The former Cycling Commissioner for London, Andrew Gilligan, has been tasked with creating a vision of what is required for cycling to become a “super attractive” mode of transport in Cambridge, Oxford and Milton Keynes.
Cambridge News reports that more than a fifth of Cambridge residents commute by bike – the largest proportion in the country. It is followed by Oxford, where 19 per cent of people commute by bike.
The relative popularity of cycling is despite both cities having relatively limited cycle-specific infrastructure. In contrast, Milton Keynes does have a network of cycle lanes, yet proportionally few people choose to cycle.
Gilligan’s report, to be published later this year, will provide advice on how existing infrastructure can be used better and what funding and financing would be required if changes were to be made.
He will also work with the respective councils to help develop plans with the aim of making Cambridge, Milton Keynes and Oxford models for others to follow.
The news was announced by Lord Adonis, chair of the National Infrastructure Commission (NIC).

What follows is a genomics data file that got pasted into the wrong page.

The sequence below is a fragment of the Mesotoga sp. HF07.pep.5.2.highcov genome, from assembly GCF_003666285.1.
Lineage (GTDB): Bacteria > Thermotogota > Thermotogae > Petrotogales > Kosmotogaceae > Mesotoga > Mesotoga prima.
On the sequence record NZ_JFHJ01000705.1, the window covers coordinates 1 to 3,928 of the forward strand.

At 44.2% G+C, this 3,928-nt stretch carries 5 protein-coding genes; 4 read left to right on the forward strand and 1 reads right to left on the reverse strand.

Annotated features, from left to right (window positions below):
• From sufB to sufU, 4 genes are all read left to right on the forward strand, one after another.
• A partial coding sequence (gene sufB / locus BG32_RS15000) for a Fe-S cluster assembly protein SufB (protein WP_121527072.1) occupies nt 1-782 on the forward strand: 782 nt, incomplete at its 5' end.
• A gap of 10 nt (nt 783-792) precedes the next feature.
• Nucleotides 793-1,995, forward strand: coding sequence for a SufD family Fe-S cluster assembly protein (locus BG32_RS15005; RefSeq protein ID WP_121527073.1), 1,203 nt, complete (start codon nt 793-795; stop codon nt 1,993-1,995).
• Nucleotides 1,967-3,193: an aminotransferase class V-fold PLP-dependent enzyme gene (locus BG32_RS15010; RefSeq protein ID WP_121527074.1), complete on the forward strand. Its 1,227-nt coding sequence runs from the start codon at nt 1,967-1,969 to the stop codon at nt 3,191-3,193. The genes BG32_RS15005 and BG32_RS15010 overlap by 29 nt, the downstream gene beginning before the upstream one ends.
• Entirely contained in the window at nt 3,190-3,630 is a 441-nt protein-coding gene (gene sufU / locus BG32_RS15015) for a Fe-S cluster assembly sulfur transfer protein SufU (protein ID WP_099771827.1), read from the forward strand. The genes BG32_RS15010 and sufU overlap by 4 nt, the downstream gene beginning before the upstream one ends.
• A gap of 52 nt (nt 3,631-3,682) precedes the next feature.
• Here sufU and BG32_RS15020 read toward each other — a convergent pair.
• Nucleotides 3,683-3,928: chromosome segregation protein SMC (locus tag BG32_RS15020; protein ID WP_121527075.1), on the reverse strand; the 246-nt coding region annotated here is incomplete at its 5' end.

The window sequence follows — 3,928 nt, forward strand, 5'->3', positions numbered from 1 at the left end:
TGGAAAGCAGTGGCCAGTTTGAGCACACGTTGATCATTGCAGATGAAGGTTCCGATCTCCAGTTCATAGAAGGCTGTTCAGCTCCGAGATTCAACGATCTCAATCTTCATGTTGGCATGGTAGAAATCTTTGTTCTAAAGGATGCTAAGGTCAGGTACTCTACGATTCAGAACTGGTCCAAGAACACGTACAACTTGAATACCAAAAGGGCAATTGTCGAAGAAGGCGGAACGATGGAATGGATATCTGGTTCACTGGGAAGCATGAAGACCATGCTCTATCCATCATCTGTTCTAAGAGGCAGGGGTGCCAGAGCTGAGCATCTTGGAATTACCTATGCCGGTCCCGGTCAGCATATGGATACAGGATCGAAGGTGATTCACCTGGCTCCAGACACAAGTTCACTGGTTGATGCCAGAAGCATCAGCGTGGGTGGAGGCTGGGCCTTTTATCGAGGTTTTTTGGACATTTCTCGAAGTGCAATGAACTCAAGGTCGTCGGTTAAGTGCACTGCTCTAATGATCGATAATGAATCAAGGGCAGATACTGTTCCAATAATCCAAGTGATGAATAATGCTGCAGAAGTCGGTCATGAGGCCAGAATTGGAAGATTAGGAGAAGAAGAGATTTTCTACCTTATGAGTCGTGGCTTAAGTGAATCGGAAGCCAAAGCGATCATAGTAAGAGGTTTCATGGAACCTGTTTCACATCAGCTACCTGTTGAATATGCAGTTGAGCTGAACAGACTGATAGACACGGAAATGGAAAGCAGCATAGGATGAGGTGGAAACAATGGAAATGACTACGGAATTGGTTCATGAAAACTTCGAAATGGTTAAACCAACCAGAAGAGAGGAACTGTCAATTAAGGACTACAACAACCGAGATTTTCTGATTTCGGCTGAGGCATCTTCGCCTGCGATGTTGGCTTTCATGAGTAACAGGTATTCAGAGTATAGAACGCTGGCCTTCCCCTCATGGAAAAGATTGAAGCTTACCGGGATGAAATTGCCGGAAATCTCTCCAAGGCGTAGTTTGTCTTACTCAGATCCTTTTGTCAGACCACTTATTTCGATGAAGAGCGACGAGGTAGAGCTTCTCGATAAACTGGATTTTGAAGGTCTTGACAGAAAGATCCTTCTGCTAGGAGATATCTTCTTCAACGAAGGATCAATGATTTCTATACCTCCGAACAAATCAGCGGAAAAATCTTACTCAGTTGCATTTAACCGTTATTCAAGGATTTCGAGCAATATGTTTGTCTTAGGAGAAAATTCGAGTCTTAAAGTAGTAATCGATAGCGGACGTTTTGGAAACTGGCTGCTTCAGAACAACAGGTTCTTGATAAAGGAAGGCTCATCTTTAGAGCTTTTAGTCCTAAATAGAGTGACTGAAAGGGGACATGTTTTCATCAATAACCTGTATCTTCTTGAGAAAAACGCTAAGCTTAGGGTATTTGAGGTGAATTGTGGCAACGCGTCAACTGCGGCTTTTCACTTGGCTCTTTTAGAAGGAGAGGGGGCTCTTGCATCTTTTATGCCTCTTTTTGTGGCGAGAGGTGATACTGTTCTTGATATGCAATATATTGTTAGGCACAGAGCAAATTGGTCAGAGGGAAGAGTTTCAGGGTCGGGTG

“Residents in Cambridge, Milton Keynes and Oxford are already keen cyclists – but I’m convinced more can be done to make their commutes on two wheels easier and safer.
“Andrew Gilligan’s work in London has led to dedicated lanes, and the number of cyclists in the capital have doubled in the last decade.
“So I’m delighted that he will be advising how these three cities could be transformed into world-class places for cyclists, and places for other cities to learn from.”
Leader of Oxford City Council Bob Price said: “Oxford is already a renowned cycling city, but we have aspirations to significantly increase the number of people commuting to work by bike.
“Our long-term aim is to replicate the success of our twinned city of Leiden, where 70 per cent of people commute by bike.
"We are delighted that Andrew Gilligan will bring his expertise to Oxford to help make that happen through the ambitious programme that the NIC is considering."
Councillor Lewis Herbert, Leader of Cambridge City Council and Chair of the Greater Cambridge Partnership, said: “As the UK's acknowledged 'cycling city' we are already investing over £20m in cycling routes currently to stay at the top, but working with our good friends in Oxford and Milton Keynes will make even more progress.”